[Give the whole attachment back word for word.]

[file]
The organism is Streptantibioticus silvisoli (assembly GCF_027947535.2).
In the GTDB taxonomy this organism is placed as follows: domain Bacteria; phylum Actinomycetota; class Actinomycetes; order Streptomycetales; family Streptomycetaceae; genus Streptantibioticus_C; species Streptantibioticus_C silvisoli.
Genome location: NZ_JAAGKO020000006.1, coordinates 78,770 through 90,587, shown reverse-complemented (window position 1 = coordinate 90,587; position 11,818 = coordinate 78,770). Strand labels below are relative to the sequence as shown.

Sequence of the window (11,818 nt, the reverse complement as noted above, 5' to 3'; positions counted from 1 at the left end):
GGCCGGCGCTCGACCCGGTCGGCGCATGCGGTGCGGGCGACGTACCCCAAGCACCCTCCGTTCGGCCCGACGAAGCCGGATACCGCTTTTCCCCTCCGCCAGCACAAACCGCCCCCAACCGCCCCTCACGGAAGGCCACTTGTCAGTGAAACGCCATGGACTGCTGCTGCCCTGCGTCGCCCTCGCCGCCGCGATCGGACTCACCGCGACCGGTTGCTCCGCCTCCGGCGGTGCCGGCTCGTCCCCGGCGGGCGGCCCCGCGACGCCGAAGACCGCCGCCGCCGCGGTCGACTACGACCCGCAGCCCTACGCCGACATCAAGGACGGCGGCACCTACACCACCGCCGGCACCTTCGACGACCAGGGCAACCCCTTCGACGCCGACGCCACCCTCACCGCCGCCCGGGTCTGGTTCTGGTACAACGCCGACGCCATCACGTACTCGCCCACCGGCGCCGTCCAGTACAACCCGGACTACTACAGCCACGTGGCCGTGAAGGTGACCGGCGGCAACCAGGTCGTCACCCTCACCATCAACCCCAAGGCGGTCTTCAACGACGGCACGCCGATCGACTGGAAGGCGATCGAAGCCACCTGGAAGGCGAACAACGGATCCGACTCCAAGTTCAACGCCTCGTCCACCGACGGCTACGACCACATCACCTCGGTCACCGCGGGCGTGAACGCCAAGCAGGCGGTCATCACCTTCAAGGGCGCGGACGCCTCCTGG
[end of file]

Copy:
The organism is Streptantibioticus silvisoli (assembly GCF_027947535.2).
In the GTDB taxonomy this organism is placed as follows: domain Bacteria; phylum Actinomycetota; class Actinomycetes; order Streptomycetales; family Streptomycetaceae; genus Streptantibioticus_C; species Streptantibioticus_C silvisoli.
Genome location: NZ_JAAGKO020000006.1, coordinates 78,770 through 90,587, shown reverse-complemented (window position 1 = coordinate 90,587; position 11,818 = coordinate 78,770). Strand labels below are relative to the sequence as shown.

Sequence of the window (11,818 nt, the reverse complement as noted above, 5' to 3'; positions counted from 1 at the left end):
GGCCGGCGCTCGACCCGGTCGGCGCATGCGGTGCGGGCGACGTACCCCAAGCACCCTCCGTTCGGCCCGACGAAGCCGGATACCGCTTTTCCCCTCCGCCAGCACAAACCGCCCCCAACCGCCCCTCACGGAAGGCCACTTGTCAGTGAAACGCCATGGACTGCTGCTGCCCTGCGTCGCCCTCGCCGCCGCGATCGGACTCACCGCGACCGGTTGCTCCGCCTCCGGCGGTGCCGGCTCGTCCCCGGCGGGCGGCCCCGCGACGCCGAAGACCGCCGCCGCCGCGGTCGACTACGACCCGCAGCCCTACGCCGACATCAAGGACGGCGGCACCTACACCACCGCCGGCACCTTCGACGACCAGGGCAACCCCTTCGACGCCGACGCCACCCTCACCGCCGCCCGGGTCTGGTTCTGGTACAACGCCGACGCCATCACGTACTCGCCCACCGGCGCCGTCCAGTACAACCCGGACTACTACAGCCACGTGGCCGTGAAGGTGACCGGCGGCAACCAGGTCGTCACCCTCACCATCAACCCCAAGGCGGTCTTCAACGACGGCACGCCGATCGACTGGAAGGCGATCGAAGCCACCTGGAAGGCGAACAACGGATCCGACTCCAAGTTCAACGCCTCGTCCACCGACGGCTACGACCACATCACCTCGGTCACCGCGGGCGTGAACGCCAAGCAGGCGGTCATCACCTTCAAGGGCGCGGACGCCTCCTGG